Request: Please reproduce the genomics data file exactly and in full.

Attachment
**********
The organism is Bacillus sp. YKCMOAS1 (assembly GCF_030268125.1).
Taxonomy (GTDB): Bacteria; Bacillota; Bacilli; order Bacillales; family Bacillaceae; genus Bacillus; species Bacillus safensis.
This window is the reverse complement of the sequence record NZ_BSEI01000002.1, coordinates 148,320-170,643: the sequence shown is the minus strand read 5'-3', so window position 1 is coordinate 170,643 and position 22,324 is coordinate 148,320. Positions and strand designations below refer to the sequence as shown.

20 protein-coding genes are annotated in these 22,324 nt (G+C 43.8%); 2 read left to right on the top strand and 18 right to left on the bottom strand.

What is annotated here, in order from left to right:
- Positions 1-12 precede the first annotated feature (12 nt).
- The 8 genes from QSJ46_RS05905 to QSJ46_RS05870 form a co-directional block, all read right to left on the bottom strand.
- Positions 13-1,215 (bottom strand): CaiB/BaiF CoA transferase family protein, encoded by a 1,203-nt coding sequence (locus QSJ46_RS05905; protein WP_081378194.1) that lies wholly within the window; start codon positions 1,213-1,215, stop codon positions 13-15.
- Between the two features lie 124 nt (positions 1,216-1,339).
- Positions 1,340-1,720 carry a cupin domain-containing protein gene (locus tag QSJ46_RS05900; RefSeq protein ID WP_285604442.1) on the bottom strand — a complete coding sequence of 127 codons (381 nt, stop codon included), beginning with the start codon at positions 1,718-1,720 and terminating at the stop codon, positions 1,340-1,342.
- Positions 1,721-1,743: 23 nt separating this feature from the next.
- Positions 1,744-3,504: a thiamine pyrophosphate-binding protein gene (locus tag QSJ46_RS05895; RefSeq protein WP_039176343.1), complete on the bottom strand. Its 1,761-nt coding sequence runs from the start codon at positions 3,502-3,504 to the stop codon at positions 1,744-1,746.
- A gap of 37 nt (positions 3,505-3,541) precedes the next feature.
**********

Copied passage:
The organism is Bacillus sp. YKCMOAS1 (assembly GCF_030268125.1).
Taxonomy (GTDB): Bacteria; Bacillota; Bacilli; order Bacillales; family Bacillaceae; genus Bacillus; species Bacillus safensis.
This window is the reverse complement of the sequence record NZ_BSEI01000002.1, coordinates 148,320-170,643: the sequence shown is the minus strand read 5'-3', so window position 1 is coordinate 170,643 and position 22,324 is coordinate 148,320. Positions and strand designations below refer to the sequence as shown.

20 protein-coding genes are annotated in these 22,324 nt (G+C 43.8%); 2 read left to right on the top strand and 18 right to left on the bottom strand.

What is annotated here, in order from left to right:
- Positions 1-12 precede the first annotated feature (12 nt).
- The 8 genes from QSJ46_RS05905 to QSJ46_RS05870 form a co-directional block, all read right to left on the bottom strand.
- Positions 13-1,215 (bottom strand): CaiB/BaiF CoA transferase family protein, encoded by a 1,203-nt coding sequence (locus QSJ46_RS05905; protein WP_081378194.1) that lies wholly within the window; start codon positions 1,213-1,215, stop codon positions 13-15.
- Between the two features lie 124 nt (positions 1,216-1,339).
- Positions 1,340-1,720 carry a cupin domain-containing protein gene (locus tag QSJ46_RS05900; RefSeq protein ID WP_285604442.1) on the bottom strand — a complete coding sequence of 127 codons (381 nt, stop codon included), beginning with the start codon at positions 1,718-1,720 and terminating at the stop codon, positions 1,340-1,342.
- Positions 1,721-1,743: 23 nt separating this feature from the next.
- Positions 1,744-3,504: a thiamine pyrophosphate-binding protein gene (locus tag QSJ46_RS05895; RefSeq protein WP_039176343.1), complete on the bottom strand. Its 1,761-nt coding sequence runs from the start codon at positions 3,502-3,504 to the stop codon at positions 1,744-1,746.
- A gap of 37 nt (positions 3,505-3,541) precedes the next feature.